I had heaven on earth for three days. I would wake up to the sound of Tijs playing guitar on the street, eat a breakfast of oatmeal and coffee at a large communal table with my hostel mates and then throw on a wetsuit and go surfing with Adam for a couple of hours. Most of the other people were just learning to surf, so they would stay in the shallows while we went out deeper to try and surf with the locals. For lunch, we would pull our wetsuits down to our waists and walk along the boardwalk to food – there were some excellent food options and then one unfortunate place where I waited 45 minutes for the worst Mexican food I’d ever eaten. We spent the afternoons either surfing or participating in hostel activities. One of my favorite memories of Beach Bungalow was playing beach volleyball with Adam, Marcus, Alex, Peter, Luis and some others for hours until sunset: we played three long games and heckled one another until it was dark and we were too tired to continue. Then we would return to the hostel, eat a free dinner prepared by one of the hostel workers and rally ourselves in preparation for a night out.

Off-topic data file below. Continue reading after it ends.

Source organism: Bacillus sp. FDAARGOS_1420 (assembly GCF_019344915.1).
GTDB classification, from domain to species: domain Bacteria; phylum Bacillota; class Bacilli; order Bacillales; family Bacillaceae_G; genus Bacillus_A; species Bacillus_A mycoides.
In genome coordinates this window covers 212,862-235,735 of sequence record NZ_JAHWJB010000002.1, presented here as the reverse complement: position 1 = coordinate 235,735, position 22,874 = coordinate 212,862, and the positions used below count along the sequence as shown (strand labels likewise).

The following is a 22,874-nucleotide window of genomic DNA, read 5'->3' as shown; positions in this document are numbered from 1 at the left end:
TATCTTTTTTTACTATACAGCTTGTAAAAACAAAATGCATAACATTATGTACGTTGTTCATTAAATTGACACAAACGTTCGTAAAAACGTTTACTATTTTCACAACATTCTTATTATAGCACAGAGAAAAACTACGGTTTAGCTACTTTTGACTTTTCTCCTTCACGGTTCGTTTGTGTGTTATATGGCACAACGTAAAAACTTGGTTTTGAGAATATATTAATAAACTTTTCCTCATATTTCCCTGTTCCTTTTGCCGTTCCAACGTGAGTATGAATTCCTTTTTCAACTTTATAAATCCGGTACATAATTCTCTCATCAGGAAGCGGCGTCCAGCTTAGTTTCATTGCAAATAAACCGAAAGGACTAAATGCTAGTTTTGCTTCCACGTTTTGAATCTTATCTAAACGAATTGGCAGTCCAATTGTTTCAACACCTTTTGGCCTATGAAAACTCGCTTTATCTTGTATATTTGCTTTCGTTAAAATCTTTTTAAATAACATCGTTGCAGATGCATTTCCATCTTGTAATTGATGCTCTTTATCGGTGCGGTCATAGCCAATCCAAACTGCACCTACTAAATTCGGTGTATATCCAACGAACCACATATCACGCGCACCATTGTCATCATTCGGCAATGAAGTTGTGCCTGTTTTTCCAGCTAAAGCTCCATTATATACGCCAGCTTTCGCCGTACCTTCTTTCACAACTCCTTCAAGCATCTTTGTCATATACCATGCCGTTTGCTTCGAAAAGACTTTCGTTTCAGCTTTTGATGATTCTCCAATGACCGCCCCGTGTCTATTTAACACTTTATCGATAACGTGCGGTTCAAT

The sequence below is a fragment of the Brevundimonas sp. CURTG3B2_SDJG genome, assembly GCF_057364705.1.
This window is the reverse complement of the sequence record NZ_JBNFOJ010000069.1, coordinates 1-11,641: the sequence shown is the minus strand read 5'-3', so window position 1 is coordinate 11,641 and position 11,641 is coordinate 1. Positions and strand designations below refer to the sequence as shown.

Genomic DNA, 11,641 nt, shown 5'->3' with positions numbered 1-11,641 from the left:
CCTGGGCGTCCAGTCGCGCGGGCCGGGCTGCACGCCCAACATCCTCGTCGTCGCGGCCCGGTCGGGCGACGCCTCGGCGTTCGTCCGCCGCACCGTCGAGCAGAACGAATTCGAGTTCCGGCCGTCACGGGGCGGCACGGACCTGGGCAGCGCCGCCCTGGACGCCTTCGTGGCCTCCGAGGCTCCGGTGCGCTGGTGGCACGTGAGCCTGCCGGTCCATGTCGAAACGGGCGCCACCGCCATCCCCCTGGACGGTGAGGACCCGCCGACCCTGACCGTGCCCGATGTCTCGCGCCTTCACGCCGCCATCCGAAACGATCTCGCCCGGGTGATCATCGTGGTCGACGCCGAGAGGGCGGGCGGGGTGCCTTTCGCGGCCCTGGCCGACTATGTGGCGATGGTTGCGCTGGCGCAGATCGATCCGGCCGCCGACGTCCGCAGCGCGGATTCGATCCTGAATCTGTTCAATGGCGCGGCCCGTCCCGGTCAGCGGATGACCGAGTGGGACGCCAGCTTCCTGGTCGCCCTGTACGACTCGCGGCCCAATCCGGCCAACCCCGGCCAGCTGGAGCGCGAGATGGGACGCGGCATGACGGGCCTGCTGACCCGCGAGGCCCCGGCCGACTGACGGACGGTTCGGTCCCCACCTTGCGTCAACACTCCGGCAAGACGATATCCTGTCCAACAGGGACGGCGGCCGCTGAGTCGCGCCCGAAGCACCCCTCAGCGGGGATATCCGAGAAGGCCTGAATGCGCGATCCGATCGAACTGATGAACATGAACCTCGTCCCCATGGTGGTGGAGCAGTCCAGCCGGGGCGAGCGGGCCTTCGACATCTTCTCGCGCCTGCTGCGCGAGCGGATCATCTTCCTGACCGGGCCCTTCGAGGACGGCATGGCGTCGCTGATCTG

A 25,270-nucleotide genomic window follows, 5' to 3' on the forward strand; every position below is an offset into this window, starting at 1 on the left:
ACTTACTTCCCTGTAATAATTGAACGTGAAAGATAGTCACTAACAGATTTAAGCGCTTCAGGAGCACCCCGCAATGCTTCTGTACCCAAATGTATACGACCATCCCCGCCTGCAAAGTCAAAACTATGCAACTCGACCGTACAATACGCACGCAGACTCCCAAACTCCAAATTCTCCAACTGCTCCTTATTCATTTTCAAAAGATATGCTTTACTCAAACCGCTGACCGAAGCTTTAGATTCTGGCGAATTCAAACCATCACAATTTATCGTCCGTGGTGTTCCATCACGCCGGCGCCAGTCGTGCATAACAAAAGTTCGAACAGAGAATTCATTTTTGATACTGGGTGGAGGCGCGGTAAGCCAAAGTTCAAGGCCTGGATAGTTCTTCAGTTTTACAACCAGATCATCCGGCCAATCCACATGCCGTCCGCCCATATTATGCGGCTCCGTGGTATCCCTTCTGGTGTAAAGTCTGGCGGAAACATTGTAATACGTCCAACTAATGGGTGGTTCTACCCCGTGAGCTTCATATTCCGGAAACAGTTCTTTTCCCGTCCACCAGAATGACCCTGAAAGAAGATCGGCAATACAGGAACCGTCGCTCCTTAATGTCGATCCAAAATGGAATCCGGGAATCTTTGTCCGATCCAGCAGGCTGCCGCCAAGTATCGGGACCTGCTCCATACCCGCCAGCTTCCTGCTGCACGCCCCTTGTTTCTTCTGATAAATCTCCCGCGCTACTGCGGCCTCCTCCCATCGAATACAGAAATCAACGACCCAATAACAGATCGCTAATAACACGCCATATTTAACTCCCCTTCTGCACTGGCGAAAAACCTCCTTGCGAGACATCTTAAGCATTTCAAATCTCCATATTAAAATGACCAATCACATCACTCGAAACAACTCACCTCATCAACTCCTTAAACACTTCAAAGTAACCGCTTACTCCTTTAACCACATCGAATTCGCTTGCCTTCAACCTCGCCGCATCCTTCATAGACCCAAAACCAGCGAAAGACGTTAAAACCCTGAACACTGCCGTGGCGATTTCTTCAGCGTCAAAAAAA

I thought I’d take a minute here and respond to some of my family members who worry that I talk too much about drinking in these posts: almost all of my favorite memories on this trip have been alcohol-free, but there are times when sharing drinks and going out has allowed me to bond with the people who have made this trip so incredible. The nights that I spent playing pong or going out to bars with the Beach Bungalow crew are prime examples; drinking itself is never the end game for me.